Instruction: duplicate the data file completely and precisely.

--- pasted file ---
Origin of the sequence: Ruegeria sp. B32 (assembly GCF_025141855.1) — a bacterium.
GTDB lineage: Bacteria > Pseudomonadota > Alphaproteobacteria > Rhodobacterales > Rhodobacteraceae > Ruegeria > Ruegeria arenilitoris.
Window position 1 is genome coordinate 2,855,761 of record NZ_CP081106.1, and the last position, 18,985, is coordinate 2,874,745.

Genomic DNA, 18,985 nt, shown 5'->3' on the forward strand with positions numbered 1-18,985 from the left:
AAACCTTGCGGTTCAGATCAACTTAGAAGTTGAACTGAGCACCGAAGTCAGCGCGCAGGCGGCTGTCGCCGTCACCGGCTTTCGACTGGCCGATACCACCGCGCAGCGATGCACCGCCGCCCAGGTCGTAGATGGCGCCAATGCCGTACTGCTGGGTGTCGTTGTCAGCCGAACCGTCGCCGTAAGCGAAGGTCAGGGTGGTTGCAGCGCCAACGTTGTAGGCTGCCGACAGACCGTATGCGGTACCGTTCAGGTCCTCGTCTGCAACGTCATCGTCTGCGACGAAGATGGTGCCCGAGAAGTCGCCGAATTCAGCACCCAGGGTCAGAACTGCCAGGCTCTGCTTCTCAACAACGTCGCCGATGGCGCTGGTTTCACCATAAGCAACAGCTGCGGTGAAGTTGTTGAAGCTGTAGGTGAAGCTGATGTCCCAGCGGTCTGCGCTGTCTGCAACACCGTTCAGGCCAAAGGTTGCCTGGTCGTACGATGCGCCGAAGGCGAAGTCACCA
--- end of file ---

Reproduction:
Origin of the sequence: Ruegeria sp. B32 (assembly GCF_025141855.1) — a bacterium.
GTDB lineage: Bacteria > Pseudomonadota > Alphaproteobacteria > Rhodobacterales > Rhodobacteraceae > Ruegeria > Ruegeria arenilitoris.
Window position 1 is genome coordinate 2,855,761 of record NZ_CP081106.1, and the last position, 18,985, is coordinate 2,874,745.

Genomic DNA, 18,985 nt, shown 5'->3' on the forward strand with positions numbered 1-18,985 from the left:
AAACCTTGCGGTTCAGATCAACTTAGAAGTTGAACTGAGCACCGAAGTCAGCGCGCAGGCGGCTGTCGCCGTCACCGGCTTTCGACTGGCCGATACCACCGCGCAGCGATGCACCGCCGCCCAGGTCGTAGATGGCGCCAATGCCGTACTGCTGGGTGTCGTTGTCAGCCGAACCGTCGCCGTAAGCGAAGGTCAGGGTGGTTGCAGCGCCAACGTTGTAGGCTGCCGACAGACCGTATGCGGTACCGTTCAGGTCCTCGTCTGCAACGTCATCGTCTGCGACGAAGATGGTGCCCGAGAAGTCGCCGAATTCAGCACCCAGGGTCAGAACTGCCAGGCTCTGCTTCTCAACAACGTCGCCGATGGCGCTGGTTTCACCATAAGCAACAGCTGCGGTGAAGTTGTTGAAGCTGTAGGTGAAGCTGATGTCCCAGCGGTCTGCGCTGTCTGCAACACCGTTCAGGCCAAAGGTTGCCTGGTCGTACGATGCGCCGAAGGCGAAGTCACCA